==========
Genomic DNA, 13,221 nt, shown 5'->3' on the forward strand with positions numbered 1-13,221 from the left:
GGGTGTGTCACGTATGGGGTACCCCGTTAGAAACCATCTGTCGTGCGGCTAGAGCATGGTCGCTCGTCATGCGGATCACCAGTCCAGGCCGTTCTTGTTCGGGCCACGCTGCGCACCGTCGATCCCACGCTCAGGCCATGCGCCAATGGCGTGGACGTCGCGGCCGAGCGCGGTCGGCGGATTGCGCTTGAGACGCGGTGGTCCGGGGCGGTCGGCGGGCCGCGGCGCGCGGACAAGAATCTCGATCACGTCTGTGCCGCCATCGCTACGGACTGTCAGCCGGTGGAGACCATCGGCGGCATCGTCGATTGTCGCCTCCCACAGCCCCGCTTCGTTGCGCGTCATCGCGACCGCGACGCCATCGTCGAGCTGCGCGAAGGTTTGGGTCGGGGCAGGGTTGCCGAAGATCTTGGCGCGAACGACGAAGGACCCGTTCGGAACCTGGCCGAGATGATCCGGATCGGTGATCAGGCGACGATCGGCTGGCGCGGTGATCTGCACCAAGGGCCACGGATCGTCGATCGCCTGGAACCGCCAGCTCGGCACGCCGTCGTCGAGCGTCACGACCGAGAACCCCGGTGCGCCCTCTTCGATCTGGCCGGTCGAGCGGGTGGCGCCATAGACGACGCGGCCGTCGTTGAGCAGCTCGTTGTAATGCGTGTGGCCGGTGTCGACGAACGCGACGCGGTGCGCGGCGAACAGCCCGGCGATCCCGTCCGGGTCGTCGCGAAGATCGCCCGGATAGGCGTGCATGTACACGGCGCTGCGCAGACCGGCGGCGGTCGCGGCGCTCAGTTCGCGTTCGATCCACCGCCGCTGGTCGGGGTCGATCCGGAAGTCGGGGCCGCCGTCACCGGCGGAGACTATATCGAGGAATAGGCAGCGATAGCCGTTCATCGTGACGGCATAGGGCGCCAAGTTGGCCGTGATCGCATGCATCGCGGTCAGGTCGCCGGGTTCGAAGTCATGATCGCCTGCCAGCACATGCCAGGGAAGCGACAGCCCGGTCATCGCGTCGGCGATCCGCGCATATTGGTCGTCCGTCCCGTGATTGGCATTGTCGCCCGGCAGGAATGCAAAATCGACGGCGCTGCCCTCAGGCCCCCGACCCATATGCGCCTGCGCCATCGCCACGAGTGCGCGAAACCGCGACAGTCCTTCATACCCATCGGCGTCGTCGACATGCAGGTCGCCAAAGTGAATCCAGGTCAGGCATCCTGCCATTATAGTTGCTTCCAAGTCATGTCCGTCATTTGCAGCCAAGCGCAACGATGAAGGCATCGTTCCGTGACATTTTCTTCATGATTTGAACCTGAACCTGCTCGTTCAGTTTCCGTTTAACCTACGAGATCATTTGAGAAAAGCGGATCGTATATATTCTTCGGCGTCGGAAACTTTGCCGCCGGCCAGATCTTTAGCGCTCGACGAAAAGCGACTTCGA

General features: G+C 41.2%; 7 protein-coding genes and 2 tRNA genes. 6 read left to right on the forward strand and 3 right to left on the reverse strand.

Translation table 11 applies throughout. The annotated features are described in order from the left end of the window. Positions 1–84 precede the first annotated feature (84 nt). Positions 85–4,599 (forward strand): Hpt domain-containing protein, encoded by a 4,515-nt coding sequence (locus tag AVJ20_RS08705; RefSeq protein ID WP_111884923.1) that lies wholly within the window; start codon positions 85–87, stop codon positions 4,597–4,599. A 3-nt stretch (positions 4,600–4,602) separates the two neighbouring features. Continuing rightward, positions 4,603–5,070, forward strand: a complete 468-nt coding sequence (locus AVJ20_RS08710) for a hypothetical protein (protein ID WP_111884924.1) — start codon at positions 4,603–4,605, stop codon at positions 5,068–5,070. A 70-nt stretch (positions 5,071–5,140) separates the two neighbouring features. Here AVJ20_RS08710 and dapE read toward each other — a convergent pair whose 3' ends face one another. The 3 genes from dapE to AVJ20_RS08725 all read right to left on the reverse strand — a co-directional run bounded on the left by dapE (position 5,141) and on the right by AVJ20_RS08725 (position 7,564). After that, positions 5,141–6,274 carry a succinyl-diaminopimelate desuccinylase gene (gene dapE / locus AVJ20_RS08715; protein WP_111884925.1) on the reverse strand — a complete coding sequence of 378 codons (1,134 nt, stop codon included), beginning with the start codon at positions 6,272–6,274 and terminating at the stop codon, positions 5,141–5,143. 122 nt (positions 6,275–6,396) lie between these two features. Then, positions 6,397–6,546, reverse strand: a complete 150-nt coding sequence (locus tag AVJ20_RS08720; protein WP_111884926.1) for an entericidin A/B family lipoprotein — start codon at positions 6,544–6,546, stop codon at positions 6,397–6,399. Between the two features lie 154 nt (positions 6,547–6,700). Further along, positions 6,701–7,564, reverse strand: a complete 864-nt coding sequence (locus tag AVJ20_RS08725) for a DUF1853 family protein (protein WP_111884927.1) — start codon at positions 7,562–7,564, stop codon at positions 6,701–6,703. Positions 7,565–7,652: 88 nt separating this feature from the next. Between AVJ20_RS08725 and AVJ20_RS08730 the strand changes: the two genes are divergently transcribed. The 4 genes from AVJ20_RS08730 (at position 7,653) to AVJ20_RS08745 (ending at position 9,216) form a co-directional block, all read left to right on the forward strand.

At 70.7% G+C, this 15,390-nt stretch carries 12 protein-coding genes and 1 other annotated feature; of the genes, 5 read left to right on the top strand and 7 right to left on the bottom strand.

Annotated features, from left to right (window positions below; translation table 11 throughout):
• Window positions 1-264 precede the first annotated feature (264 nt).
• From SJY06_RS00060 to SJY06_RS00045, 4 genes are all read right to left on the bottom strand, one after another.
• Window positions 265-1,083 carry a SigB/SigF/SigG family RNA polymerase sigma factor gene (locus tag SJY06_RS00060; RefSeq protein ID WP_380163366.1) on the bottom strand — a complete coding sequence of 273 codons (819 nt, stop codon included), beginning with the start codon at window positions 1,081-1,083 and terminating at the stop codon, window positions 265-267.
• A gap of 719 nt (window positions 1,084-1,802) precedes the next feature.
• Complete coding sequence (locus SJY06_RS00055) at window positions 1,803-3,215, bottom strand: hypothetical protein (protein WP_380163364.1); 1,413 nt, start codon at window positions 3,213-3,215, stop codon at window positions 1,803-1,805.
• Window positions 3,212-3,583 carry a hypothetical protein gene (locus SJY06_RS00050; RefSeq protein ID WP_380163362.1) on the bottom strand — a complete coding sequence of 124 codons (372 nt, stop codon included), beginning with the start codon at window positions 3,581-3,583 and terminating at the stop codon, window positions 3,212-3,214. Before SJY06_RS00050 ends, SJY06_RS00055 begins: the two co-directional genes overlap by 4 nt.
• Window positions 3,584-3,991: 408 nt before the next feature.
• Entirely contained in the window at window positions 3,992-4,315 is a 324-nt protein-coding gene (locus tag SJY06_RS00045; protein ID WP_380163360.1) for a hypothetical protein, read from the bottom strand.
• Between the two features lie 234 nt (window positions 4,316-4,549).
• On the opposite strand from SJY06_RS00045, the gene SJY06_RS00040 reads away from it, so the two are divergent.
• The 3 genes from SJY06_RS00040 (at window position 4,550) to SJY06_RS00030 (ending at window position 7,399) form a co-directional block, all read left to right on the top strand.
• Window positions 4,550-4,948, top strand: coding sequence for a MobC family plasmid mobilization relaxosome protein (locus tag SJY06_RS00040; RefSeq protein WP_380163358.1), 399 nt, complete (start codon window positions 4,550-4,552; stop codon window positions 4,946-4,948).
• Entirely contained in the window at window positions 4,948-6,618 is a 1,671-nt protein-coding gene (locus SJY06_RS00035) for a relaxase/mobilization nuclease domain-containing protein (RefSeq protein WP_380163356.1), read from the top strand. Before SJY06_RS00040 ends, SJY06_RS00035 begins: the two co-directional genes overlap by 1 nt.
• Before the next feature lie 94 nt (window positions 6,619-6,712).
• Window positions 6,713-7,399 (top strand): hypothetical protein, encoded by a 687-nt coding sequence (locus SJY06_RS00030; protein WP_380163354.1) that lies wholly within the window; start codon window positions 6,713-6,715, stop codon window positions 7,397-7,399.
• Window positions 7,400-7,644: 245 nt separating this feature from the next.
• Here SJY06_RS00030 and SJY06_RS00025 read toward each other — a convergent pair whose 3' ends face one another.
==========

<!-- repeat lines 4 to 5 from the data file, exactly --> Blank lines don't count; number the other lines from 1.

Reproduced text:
Translation table 11 applies throughout. The annotated features are described in order from the left end of the window. Positions 1–84 precede the first annotated feature (84 nt). Positions 85–4,599 (forward strand): Hpt domain-containing protein, encoded by a 4,515-nt coding sequence (locus tag AVJ20_RS08705; RefSeq protein ID WP_111884923.1) that lies wholly within the window; start codon positions 85–87, stop codon positions 4,597–4,599. A 3-nt stretch (positions 4,600–4,602) separates the two neighbouring features. Continuing rightward, positions 4,603–5,070, forward strand: a complete 468-nt coding sequence (locus AVJ20_RS08710) for a hypothetical protein (protein ID WP_111884924.1) — start codon at positions 4,603–4,605, stop codon at positions 5,068–5,070. A 70-nt stretch (positions 5,071–5,140) separates the two neighbouring features. Here AVJ20_RS08710 and dapE read toward each other — a convergent pair whose 3' ends face one another. The 3 genes from dapE to AVJ20_RS08725 all read right to left on the reverse strand — a co-directional run bounded on the left by dapE (position 5,141) and on the right by AVJ20_RS08725 (position 7,564). After that, positions 5,141–6,274 carry a succinyl-diaminopimelate desuccinylase gene (gene dapE / locus AVJ20_RS08715; protein WP_111884925.1) on the reverse strand — a complete coding sequence of 378 codons (1,134 nt, stop codon included), beginning with the start codon at positions 6,272–6,274 and terminating at the stop codon, positions 5,141–5,143. 122 nt (positions 6,275–6,396) lie between these two features. Then, positions 6,397–6,546, reverse strand: a complete 150-nt coding sequence (locus tag AVJ20_RS08720; protein WP_111884926.1) for an entericidin A/B family lipoprotein — start codon at positions 6,544–6,546, stop codon at positions 6,397–6,399. Between the two features lie 154 nt (positions 6,547–6,700). Further along, positions 6,701–7,564, reverse strand: a complete 864-nt coding sequence (locus tag AVJ20_RS08725) for a DUF1853 family protein (protein WP_111884927.1) — start codon at positions 7,562–7,564, stop codon at positions 6,701–6,703. Positions 7,565–7,652: 88 nt separating this feature from the next. Between AVJ20_RS08725 and AVJ20_RS08730 the strand changes: the two genes are divergently transcribed. The 4 genes from AVJ20_RS08730 (at position 7,653) to AVJ20_RS08745 (ending at position 9,216) form a co-directional block, all read left to right on the forward strand.

At 70.7% G+C, this 15,390-nt stretch carries 12 protein-coding genes and 1 other annotated feature; of the genes, 5 read left to right on the top strand and 7 right to left on the bottom strand.